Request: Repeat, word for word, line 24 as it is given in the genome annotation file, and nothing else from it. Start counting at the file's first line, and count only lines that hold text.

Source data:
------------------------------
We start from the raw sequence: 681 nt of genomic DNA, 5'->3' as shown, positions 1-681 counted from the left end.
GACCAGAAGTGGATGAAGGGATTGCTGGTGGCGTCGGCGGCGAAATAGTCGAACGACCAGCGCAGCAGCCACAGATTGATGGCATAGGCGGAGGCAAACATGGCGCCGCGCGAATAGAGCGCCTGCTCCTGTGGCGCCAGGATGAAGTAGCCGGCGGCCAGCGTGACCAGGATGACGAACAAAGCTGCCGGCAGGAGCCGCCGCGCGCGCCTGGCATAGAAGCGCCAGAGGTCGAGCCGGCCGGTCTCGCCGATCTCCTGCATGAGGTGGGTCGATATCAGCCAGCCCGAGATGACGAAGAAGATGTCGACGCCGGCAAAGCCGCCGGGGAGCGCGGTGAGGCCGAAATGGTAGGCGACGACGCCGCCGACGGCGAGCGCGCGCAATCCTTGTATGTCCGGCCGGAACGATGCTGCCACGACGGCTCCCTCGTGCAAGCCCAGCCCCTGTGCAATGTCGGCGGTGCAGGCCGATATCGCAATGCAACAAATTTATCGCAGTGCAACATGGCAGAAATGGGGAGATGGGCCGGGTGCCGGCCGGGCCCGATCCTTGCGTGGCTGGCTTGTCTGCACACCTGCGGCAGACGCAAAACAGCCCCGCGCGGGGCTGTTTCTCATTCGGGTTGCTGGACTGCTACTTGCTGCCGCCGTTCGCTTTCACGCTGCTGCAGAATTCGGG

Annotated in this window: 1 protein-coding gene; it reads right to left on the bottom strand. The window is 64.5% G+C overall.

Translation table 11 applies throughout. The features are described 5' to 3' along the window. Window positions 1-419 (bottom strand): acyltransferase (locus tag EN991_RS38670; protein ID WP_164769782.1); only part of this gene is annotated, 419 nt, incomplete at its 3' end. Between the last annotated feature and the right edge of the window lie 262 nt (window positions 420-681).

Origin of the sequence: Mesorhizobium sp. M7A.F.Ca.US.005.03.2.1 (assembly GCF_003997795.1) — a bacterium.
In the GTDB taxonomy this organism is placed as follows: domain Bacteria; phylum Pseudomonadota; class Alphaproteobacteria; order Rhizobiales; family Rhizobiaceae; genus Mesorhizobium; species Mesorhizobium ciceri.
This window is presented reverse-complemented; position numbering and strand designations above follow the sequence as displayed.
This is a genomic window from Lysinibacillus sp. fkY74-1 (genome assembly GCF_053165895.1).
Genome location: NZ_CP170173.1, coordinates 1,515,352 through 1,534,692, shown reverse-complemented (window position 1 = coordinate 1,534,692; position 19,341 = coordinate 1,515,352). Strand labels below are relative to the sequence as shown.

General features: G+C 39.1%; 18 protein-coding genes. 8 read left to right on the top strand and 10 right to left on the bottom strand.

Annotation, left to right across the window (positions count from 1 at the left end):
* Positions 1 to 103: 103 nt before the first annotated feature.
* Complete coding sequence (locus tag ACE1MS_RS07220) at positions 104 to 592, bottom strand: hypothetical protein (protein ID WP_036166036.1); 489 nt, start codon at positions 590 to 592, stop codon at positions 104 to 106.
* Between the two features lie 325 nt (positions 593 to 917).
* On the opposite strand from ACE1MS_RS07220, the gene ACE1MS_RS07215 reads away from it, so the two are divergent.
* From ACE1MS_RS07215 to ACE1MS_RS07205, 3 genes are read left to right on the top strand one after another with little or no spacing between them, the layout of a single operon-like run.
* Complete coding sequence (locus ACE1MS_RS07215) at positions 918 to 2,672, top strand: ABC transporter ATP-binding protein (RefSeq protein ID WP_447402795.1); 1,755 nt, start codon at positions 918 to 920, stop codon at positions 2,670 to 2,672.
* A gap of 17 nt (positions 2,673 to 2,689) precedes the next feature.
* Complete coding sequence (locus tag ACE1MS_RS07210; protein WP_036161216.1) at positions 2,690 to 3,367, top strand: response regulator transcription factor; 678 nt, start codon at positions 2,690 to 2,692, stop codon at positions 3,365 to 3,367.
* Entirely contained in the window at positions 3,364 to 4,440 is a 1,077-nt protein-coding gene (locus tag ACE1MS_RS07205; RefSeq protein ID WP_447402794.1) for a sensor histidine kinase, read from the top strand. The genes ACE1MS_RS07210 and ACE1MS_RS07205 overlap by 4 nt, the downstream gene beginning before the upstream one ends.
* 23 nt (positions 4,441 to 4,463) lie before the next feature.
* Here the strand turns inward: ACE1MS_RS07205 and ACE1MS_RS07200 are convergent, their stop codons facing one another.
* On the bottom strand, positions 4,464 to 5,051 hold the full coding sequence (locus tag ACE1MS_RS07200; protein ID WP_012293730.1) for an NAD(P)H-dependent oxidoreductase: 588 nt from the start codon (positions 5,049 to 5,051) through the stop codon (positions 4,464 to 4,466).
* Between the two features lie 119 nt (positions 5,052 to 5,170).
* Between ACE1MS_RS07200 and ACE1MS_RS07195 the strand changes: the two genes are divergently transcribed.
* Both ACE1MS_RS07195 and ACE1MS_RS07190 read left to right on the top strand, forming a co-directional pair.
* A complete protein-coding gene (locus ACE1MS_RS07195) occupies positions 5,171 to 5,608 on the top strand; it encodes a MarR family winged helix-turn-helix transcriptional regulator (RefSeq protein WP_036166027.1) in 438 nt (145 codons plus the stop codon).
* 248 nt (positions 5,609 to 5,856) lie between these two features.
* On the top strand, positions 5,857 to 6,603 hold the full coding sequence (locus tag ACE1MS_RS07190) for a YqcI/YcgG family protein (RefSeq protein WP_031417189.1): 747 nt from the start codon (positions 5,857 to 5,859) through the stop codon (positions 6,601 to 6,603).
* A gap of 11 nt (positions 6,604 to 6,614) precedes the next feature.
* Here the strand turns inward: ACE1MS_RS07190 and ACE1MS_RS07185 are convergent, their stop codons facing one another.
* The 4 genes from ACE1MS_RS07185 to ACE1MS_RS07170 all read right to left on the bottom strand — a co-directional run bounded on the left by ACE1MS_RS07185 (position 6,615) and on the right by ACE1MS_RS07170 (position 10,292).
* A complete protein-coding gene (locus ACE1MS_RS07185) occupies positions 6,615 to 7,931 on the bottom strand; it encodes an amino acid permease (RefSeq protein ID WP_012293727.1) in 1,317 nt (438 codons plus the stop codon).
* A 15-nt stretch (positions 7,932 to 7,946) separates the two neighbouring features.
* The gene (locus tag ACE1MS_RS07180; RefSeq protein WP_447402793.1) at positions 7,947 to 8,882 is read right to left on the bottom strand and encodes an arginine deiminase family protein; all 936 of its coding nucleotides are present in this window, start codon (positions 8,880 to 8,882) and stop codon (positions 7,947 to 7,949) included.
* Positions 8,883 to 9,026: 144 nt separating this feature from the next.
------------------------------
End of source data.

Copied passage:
* Between the two features lie 119 nt (positions 5,052 to 5,170).